thank Senator President Spilka for her guidance, along with my fellow conferees, Senators Lesser
and O’Connor, for lending their voices throughout this long process, and our partners in the House,
especially Representative Parisella, for shaping this final conference report that will increase
revenue for our Commonwealth, foster economic development opportunities, and establish strong
consumer protection measures.”

“An Act regulating sports wagering” includes a 15 percent tax on in-person wagering and a 20 percent tax on mobile wagering. The legislation creates the Workforce Investment Trust Fund & the Youth Development and Achievement Fund which will receive 17.5 percent and 1 percent, respectively, of the revenue generated by the taxes and licensing fees. The rest of the funds will go to the existing Gaming Local Aid Fund (27.5 percent), the Public Health Trust Fund (9 percent) and the General Fund (45 percent.)

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The funds in the Workforce Investment Trust Fund will be used to develop and strengthen workforce opportunities for low-income communities and vulnerable youth and young adults, including to promote stable employment and wage growth.

The funds in the Youth Development and Achievement Fund will provide financial assistance to students enrolled in and pursuing a program of higher education, and for after school and out of school activities.

“This legislation will provide much needed economic development to the state while allowing our residents to enjoy sports betting right here in the Commonwealth” said Representative Aaron
Michlewitz (D-Boston), Chair of the House Committee on Ways & Means. “This bill will generate a
significant amount of revenue for the Commonwealth that will help support our workforce development needs, our cities and towns, and public health initiatives.”

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“Once signed by the governor, this new law will open a new industry for our Commonwealth, creating jobs and economic growth,” stated Senator Eric Lesser (D-Longmeadow), Senate Chair of the Joint Committee on Economic Development and Emerging Technologies. It will also safeguard consumers and athletes with some of the strongest protections in the country while maintaining the integrity of sports. After four years of painstaking work and research, I want to thank Senate President Spilka, Senate Ways and Means Chair Rodrigues, Speaker Mariano, and fellow conferees Senator O’Connor, Chair Parisella, House Ways and Means Chair Michlewitz, and Representative Muradian for their collaboration and efforts on this final compromise.”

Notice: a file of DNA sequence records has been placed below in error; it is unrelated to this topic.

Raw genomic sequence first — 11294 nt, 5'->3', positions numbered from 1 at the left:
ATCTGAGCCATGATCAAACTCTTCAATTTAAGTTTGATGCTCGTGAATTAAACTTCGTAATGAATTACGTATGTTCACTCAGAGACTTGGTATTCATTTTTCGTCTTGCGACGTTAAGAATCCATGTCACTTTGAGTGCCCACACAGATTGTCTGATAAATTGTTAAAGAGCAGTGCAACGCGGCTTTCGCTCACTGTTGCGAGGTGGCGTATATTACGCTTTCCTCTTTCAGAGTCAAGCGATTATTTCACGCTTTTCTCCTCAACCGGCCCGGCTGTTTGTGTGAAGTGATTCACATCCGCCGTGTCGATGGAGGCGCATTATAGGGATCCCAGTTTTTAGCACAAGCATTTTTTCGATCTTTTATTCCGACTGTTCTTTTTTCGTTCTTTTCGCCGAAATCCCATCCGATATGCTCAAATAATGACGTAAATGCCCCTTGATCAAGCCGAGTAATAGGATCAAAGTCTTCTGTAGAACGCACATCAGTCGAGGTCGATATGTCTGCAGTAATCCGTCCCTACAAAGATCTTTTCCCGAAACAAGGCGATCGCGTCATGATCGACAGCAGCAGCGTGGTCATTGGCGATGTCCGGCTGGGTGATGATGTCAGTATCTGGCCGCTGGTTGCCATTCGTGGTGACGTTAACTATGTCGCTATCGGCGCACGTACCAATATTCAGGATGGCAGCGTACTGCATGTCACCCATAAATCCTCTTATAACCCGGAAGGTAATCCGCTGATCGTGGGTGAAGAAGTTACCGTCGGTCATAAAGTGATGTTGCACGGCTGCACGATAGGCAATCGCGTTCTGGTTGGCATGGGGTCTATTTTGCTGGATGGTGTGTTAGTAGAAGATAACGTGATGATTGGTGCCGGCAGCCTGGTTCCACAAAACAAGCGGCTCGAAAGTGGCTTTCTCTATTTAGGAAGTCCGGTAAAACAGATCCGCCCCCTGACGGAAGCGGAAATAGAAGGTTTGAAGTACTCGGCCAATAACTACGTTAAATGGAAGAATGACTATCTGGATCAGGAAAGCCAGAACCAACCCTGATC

The legislation will also allow betting on college sports, with the exception of Massachusetts schools, unless they are participating in a tournament. People must be 21 years old or older to bet.

As directed through this legislation, the Gaming Commission will be conducting a study into the
feasibility of allowing retail locations to operate sports wagering kiosks.

“For too long, Massachusetts has been losing out on millions of dollars in revenue to surrounding states that have approved legalized sports betting, despite widespread support to allow for this type of wagering,” said Representative David K. Muradian, Jr (Grafton). “It took some time to work out the details and reach an agreement, but the end result is landmark legislation that protects the athlete and the consumer, while at the same time infusing our economy with an exciting new industry.”

“Legalizing sports betting is a big win for Massachusetts – this policy will generate new jobs and end the outsourcing of the practice to illegal markets and neighboring states,” said Senator Patrick O’Connor (Weymouth). “I appreciate the steadfast commitment my colleagues on the conference committee displayed as we worked through the early morning hours to reach a compromise. It was an honor to serve alongside them and I am proud of the bill we have sent to the Governor’s Desk.”

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By editor

Susan Petroni is the former editor for SOURCE. She is the founder of the former news site, which as of May 1, 2023, is now a self-publishing community bulletin board. The website no longer has a journalist but a webmaster.